The number of cash withdrawals on Australian credit cards has dropped to a near quarter-of-a-century low as consumers switch to other sources of credit.
The number of cash advances from credit cards between January and March this year fell to 4.9 million, 17 per cent lower than the same period 12 months ago, according to Finder.com’s latest analysis of RBA and ABS data.
That’s the lowest it’s been in 24 years.
With credit sources including buy now, pay later services on the rise, about $1.8 billion was withdrawn as cash advances during the period – $456 million less than last year and the lowest level on record.
Credit cards with a cash advance facility allow consumers to withdraw funds from an ATM, though this usually attracts interest of around 19 per cent to 22 per cent in comparison to personal loan interest rates of between six and 16 per cent.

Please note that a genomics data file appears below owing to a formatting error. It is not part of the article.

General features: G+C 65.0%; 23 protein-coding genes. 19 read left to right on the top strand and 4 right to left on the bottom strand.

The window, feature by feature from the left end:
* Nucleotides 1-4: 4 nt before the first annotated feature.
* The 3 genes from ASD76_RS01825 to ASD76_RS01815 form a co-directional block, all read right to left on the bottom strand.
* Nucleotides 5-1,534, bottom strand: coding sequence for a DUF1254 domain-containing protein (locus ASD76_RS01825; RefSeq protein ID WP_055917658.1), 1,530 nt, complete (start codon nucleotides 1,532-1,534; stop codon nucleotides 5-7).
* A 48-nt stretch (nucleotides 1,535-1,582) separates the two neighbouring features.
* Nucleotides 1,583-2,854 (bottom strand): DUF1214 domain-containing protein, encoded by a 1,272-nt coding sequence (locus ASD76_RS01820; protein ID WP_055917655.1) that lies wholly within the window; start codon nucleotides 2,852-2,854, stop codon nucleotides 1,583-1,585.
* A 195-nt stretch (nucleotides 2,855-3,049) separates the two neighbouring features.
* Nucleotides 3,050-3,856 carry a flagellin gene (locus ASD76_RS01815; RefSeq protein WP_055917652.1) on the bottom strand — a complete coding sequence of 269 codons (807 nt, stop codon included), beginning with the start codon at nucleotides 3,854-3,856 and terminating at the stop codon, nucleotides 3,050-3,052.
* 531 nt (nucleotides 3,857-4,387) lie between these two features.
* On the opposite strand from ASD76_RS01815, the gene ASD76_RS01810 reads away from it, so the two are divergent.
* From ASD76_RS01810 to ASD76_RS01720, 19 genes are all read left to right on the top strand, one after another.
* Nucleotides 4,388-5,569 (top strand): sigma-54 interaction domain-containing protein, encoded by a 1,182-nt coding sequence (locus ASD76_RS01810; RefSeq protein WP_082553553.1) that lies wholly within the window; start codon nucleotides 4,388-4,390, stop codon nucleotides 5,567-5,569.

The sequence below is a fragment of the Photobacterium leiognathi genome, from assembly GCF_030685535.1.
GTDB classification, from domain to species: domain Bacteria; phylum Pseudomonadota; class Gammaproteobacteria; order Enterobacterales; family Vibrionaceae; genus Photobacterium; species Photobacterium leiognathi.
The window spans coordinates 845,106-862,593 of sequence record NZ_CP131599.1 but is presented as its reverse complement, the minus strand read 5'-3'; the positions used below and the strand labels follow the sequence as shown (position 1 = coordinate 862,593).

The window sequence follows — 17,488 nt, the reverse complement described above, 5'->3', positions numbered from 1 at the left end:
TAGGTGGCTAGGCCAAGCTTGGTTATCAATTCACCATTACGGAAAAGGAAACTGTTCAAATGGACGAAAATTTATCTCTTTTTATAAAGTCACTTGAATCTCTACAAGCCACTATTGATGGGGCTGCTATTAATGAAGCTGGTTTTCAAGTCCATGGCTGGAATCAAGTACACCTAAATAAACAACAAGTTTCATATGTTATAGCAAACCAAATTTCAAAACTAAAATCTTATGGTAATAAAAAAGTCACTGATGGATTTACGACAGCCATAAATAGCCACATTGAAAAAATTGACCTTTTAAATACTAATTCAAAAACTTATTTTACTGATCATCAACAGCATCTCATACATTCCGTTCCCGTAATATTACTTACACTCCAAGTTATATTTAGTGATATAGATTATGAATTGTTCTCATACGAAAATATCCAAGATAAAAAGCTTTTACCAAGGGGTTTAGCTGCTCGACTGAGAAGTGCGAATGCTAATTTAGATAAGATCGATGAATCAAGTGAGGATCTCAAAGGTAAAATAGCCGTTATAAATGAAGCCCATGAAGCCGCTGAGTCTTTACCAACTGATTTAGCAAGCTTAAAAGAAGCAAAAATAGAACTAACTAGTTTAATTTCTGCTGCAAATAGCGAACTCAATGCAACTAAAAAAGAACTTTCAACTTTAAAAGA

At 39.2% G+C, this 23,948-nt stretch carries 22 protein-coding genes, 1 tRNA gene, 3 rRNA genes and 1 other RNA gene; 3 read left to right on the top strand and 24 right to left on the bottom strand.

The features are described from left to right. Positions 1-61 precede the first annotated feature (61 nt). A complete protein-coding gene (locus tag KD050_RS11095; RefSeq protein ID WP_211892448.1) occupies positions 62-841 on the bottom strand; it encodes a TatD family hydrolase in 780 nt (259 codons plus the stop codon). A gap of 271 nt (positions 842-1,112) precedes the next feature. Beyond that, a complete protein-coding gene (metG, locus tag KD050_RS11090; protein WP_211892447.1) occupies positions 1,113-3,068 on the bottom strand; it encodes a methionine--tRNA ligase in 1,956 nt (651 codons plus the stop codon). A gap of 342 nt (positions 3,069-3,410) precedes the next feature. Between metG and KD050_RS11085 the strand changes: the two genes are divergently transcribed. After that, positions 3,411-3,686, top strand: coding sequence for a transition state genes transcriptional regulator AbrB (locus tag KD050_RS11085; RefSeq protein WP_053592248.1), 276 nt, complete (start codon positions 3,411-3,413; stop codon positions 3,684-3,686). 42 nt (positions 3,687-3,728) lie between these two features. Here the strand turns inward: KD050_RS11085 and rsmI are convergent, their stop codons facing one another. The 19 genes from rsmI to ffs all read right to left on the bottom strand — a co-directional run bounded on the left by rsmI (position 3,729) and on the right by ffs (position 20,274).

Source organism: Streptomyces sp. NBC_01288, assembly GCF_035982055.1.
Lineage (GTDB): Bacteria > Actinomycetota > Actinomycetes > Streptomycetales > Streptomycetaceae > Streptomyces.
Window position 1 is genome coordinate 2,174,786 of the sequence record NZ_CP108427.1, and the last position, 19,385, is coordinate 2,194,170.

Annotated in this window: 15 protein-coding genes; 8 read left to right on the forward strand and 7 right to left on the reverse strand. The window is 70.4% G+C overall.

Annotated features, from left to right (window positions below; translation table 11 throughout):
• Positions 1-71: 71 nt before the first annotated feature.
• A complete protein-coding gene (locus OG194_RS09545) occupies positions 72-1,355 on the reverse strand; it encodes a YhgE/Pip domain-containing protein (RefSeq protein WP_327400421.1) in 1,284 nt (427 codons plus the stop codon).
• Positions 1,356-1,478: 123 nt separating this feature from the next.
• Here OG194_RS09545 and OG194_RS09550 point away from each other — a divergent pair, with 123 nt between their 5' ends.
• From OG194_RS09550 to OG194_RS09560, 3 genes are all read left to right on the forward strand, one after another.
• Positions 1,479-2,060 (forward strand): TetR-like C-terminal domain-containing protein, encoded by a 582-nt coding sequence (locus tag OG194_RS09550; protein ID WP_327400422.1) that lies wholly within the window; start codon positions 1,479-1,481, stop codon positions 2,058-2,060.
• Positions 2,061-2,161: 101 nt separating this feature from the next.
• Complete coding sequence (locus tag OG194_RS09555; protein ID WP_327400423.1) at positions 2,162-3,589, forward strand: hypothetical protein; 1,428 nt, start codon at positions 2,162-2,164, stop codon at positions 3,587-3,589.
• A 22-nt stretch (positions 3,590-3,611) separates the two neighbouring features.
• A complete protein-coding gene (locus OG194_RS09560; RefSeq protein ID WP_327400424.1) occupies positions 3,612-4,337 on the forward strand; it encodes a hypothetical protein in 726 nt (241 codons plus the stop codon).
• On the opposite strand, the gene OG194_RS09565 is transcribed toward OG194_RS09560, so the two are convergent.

Finder.com money expert Bessie Hassan said the decline was encouraging because it means fewer people being stung by fees and often-higher interest rates.
But Ms Hassan also stressed the need for consumers to assess the pitfalls of using alternative credit sources, including personal loans, credit cards, or by now, pay later services such as Afterpay and ZipPay.
“Shoppers are increasingly able to get their hands on products and services without needing to hand over much – or in some cases, anything – at point-of-sale,” Ms Hassan said.
“The key here is to compare your options and understand how your preferred alternative works – making an informed decision now may save you from a nasty surprise down the track.”
Finder.com said the decline in credit advances also reflected Australia’s march towards becoming a cashless society thanks to the normalisation of tap-and-go payments.